By the time I reached 21st Street Old Man Winter came and I had to get my black ass inside some kinda shelter before I froze. Don’t know what I would’ve done if that English lady at the mission hadn’t taken me in.

Monday, March 1, 2021

Netflix new release roundup for February ‘21


I’ll have a major announcement on March 9 that you’re gonna want to be here for. I probably should spill the beans now, but I’ll wait. In the meantime, not a lot of new stuff on Netflix that I watched...

Malcolm & Marie. Up-and-coming filmmaker and his girlfriend come home from the premiere of his film only to hash out lingering issues pertaining to his worth as a director and her value to him as a muse. You probably know by now that writer-director Sam Levinson made this during the quarantine period last year, which is a story unto itself, and lately it became a lightning rod for other issues of the moment, but honestly, I didn’t think of or care about any of that when I saw it. It’s been called a Millennial Virginia Woolf: bickering couple, one long night, black and white. Some of it was excruciating to sit through, I admit: the language, the wandering narrative, but the acting from John David Washington and Zendaya was fine, especially given the difficult circumstances they must have gone through to make this film. Good not great.

BONUS! I had the opportunity to watch One Night in Miami on Amazon Prime last month. The feature film directing debut of Oscar-winning actress Regina King, it’s a fictionalized account of the night in 1964 when four legendary black men—Cassius Clay (before he became Muhammad Ali), Malcolm X, Sam Cooke and Jim Brown—hung out together, after Clay defeated Sonny Liston to become the heavyweight boxing champion. It’s based on a play.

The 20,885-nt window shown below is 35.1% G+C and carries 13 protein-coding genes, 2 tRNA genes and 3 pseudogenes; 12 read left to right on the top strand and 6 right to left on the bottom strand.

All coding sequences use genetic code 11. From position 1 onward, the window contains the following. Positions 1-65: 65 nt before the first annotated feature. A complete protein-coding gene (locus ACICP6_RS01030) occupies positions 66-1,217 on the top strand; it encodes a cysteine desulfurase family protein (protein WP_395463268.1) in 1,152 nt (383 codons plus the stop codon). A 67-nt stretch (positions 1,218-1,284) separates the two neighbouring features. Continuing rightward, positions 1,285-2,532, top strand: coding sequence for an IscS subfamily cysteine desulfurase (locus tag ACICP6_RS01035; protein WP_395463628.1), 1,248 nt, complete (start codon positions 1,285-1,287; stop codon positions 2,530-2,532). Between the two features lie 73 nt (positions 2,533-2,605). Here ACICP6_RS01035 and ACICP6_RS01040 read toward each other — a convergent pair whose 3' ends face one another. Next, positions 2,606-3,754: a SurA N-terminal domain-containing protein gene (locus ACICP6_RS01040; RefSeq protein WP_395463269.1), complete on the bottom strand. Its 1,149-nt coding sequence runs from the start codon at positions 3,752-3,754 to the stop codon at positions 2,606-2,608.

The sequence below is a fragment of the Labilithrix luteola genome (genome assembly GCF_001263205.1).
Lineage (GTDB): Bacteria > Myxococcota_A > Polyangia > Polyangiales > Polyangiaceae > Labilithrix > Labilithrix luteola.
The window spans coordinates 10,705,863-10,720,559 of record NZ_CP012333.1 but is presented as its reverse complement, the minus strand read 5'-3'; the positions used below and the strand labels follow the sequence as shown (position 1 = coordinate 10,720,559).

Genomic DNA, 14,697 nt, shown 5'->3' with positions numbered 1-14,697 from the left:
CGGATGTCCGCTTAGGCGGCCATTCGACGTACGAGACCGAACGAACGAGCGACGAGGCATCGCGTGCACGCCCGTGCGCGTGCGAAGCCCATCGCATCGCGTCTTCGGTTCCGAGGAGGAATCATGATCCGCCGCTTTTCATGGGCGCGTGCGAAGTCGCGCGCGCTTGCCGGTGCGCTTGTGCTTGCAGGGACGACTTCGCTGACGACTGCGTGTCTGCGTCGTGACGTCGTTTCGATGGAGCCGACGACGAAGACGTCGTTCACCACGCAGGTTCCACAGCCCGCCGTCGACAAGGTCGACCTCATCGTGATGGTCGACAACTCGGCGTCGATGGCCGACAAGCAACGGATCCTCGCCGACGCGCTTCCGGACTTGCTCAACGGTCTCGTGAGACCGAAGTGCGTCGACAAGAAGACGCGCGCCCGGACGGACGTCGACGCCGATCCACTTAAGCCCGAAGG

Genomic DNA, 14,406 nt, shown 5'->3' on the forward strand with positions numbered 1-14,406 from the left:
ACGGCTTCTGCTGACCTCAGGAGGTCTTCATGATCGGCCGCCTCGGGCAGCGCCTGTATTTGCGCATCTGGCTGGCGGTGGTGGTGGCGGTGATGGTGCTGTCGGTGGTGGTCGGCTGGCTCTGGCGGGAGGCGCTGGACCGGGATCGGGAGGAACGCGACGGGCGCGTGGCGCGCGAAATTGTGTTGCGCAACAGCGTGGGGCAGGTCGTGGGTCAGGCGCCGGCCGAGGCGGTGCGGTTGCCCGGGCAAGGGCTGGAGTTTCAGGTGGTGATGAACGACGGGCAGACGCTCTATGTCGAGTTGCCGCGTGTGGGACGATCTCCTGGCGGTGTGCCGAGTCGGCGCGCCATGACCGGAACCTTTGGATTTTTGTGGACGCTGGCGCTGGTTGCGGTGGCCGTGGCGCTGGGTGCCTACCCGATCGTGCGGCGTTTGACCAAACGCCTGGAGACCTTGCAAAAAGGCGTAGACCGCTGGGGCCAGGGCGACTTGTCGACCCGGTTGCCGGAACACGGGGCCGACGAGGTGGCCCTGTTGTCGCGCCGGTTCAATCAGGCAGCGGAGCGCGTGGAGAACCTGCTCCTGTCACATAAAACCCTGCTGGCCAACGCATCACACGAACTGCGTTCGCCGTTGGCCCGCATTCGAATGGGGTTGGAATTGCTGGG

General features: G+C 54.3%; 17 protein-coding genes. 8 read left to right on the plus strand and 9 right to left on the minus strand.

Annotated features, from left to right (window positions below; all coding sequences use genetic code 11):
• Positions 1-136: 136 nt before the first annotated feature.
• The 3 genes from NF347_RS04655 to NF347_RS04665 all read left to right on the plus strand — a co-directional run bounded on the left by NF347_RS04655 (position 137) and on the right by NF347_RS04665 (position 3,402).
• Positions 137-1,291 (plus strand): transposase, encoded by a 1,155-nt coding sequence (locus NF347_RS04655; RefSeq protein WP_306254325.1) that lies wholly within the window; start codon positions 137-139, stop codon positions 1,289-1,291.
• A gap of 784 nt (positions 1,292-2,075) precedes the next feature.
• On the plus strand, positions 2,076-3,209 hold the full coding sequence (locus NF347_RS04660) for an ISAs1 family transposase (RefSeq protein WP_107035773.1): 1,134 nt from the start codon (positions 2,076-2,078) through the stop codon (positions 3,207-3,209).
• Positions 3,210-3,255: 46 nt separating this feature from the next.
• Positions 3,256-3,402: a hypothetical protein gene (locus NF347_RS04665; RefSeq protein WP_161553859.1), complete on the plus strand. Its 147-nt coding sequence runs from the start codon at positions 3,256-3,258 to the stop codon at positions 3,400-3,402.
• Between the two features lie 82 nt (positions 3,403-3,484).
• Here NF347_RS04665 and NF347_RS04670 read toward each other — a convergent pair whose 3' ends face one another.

I remember King from her days as a child actress on television and it’s wonderful to see how much she’s progressed as a filmmaker. This film is basically just four guys in a room but, as you can imagine, they have some important things to say to each other, things that speak as loudly to us today as they did then. The only name among the stars I’m familiar with is Leslie Odom Jr. (the guy from Hamilton) as Cooke, but all the stars—Eli Goree (Clay), Kingsley Ben-Adir (Malcolm) and Aldis Hodge (Brown) are exquisite. A solid film debut from director King.

———————

The reopening here in NYC: on the local level, Cinemart in Forest Hills posted on their Facebook page that they thought they wouldn’t be ready to go until April 1. The Kew Gardens Cinema also said they’d need a little time to get ready.

Also, Jersey City mayor Stephen Fulop announced last month that more money is going into the Loews Jersey theater’s upgrade and a commercial operator for the redevelopment plan was conditionally named. They’ll have to close for eighteen months beginning next year, but when they reopen, look out. Booking national acts to play there is on the long-term agenda, but Friends of the Loews will still be the non-profit partner and movies will still have a place there.

Unrelated but worth checking out: the 50 most beautiful cinemas in the world.

More on the other side.